FIG. 4 is a transverse cross-section through the intermediate stage of the mechanical pump of FIG. 1;
FIG. 5 is a cross-section on the line A--A of FIG. 4;
FIG. 6 is a transverse cross-section through the final or outlet stage of the mechanical pump of FIG. 1;
FIG. 7 is a cross section on the line A--A of FIG. 6; and
FIG. 8 is a perspective view illustrating the relationship between the rotors forming part of the inlet, intermediate and output stages of the mechanical pump of FIG. 1.
As shown in FIG. 1, a mechanical pump 1 includes a pumping chamber 2 through which pass a pair of parallel shafts 3. Each shaft 3 supports for rotation therewith, three rotors 4, 5, and 6. The rotors 4, 5 and 6 are arranged in complementary pairs and the pairs are arranged in tandem on their respective shafts 3. The pumping chamber 2 is divided by partitions 8, 9 into three spaced locations, 10, 11 and 12, each occupied by a pair of rotors.
At its right hand end (as shown), each shaft 3 carries a timing gear 13, and at its left hand end (as shown) one shaft 3 is drivable by a motor via a fluid coupling, (not shown) in a manner known in the art.
Referring also to FIGS. 2 and 3, the rotors 4 at location 10 are of the figure-of-8 or Roots-type, and form part of the first or inlet stage of the multistage pump 1.
The profile of the rotors 4 ensure that they have "minimal carry over" volume. By this is meant that the profiles of the co-operating rotors 4 are such that during their inter action the volume of gas trapped on the exhaust side of the rotors which is carried back to the inlet side of the rotors is kept to a practical minimum. This is important since if pockets of gas are carried over from the exhaust to the inlet side of the rotors, said pockets of gas will tend to expand and reduce the volumetric efficiency of the pump.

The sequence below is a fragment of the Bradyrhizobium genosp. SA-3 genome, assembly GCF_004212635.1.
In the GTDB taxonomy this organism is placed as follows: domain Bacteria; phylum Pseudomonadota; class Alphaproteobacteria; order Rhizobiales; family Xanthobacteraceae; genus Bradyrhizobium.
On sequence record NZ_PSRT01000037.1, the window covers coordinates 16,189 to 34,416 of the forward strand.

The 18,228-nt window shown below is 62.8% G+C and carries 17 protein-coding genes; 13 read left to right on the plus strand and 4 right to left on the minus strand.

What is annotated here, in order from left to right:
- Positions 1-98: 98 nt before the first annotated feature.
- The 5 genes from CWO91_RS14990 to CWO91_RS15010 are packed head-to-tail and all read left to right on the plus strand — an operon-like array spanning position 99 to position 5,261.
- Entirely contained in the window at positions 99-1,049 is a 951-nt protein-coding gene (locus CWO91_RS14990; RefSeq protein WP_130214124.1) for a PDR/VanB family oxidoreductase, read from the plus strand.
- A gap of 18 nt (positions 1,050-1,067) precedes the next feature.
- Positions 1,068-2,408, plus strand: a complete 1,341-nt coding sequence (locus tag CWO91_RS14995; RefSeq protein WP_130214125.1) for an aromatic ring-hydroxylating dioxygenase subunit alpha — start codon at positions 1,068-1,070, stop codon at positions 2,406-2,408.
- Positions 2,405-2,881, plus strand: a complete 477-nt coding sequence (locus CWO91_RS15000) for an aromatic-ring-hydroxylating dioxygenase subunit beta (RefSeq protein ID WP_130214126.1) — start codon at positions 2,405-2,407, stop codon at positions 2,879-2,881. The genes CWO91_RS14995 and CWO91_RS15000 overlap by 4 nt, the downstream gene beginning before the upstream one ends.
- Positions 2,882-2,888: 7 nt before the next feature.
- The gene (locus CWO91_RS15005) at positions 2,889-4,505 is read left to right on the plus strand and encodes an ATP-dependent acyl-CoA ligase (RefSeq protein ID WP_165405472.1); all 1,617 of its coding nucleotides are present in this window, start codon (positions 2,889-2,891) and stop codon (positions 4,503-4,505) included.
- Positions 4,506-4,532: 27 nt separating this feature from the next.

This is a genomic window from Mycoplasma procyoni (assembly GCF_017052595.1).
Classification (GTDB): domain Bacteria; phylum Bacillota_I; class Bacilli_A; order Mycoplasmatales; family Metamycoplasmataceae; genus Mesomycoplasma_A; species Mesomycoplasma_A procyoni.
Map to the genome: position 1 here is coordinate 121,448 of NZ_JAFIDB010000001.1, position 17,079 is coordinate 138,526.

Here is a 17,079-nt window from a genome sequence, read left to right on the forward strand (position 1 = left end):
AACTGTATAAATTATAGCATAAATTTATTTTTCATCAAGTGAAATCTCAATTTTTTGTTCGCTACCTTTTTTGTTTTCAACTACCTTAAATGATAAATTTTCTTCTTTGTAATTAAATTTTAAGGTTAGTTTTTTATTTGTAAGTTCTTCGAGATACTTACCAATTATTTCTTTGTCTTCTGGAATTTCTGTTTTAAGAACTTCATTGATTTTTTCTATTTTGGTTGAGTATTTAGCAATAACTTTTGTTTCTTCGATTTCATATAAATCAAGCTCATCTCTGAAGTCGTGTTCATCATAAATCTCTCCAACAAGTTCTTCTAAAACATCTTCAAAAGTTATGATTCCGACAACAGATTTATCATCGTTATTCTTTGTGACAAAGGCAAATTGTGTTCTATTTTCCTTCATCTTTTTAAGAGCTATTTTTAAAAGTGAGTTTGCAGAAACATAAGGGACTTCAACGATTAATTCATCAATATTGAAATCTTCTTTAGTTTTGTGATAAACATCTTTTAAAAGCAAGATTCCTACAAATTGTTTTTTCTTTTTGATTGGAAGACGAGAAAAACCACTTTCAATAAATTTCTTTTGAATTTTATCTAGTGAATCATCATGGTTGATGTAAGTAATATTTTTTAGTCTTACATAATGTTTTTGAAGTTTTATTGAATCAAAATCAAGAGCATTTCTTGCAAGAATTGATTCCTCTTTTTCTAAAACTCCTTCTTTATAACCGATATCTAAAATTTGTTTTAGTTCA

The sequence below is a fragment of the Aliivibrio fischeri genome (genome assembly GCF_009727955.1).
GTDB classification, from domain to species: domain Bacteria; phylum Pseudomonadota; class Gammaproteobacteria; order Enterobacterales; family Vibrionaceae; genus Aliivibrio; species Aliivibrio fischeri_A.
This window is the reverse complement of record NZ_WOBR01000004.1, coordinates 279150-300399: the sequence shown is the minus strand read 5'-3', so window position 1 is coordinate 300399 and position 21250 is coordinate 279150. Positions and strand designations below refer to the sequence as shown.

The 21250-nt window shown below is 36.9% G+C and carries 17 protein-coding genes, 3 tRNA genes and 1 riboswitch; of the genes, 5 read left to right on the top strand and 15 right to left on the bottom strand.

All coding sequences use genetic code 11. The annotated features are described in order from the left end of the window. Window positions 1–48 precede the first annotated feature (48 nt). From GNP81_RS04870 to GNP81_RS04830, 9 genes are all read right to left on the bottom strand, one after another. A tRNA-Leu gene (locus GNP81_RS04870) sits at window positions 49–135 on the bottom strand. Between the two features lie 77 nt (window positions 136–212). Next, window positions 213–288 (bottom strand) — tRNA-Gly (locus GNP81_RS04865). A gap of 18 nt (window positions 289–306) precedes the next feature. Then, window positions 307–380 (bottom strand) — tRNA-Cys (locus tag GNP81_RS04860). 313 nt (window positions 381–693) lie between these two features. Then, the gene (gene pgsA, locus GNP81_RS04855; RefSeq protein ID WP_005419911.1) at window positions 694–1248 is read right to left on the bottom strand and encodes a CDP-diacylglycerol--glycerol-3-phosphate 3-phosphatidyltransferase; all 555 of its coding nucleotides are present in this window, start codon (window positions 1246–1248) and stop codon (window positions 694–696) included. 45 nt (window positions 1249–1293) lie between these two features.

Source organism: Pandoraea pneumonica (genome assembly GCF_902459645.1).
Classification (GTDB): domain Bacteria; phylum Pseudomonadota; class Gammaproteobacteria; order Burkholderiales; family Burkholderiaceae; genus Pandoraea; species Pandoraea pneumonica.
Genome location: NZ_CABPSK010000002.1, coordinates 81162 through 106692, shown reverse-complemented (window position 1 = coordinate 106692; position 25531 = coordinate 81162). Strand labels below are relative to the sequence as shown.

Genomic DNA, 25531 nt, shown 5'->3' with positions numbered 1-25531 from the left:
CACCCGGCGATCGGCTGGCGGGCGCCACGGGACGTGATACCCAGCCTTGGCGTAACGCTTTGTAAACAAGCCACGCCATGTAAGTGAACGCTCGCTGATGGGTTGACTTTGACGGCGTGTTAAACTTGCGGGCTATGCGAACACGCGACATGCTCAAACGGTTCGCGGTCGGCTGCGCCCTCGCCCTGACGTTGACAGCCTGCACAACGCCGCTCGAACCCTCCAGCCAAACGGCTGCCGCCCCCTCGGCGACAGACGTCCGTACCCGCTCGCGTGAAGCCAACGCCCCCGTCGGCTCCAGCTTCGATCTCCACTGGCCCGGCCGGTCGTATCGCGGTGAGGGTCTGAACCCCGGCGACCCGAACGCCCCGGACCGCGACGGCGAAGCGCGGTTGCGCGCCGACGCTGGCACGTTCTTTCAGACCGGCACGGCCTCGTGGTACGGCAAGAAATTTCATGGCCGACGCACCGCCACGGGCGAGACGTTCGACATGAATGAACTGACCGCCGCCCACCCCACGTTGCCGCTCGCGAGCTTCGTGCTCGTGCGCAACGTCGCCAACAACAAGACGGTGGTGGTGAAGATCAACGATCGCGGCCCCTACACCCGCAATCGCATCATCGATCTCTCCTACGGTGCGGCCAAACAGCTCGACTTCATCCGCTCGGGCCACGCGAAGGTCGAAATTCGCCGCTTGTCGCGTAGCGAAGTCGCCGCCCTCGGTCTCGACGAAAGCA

An inlet 15 to the pumping chamber 2 is provided, which as shown communicates with location 10, and an outlet 16 from the location 10 or inlet stage is provided in partition 9.
A bypass valve 50 is provided at the input stage for a reason which will be explained later.
Referring also to FIGS. 4 to 8, the rotors 5 and 6 at locations 11 and 12 respectively are of the intermeshing "claw" type. Rotors 5 at the location 11 form the second or intermediate stage of the multistage pump 1, whilst the rotors 6 at location 12 form the third or outlet stage of pump 1.
It will be observed that the orientation of rotors 5 is such that the tip 20 of each rotor claw points towards the right as shown in FIG. 4, whilst the orientation of rotors 6 is such that the tip 21 of each rotor claw points to the left as shown in FIG. 6. In other words the orientation of rotors 6 is reversed as compared to the orientation of rotors 5.
The partition 8 dividing the intermediate and output stages is formed with an arcuate slot 22 which forms, in part, the outlet from the intermediate stage and, in part, the inlet to the output stage. The through slot 22 is stepped at 23 to form a channel 24 on the right hand surface of the partition (as shown in FIG. 5). Similarly the slot 22 is stepped at 25 to form a channel 26 on the left hand side of partition 8. The channel 26 and slot 22 form the inlet to the outlet stage.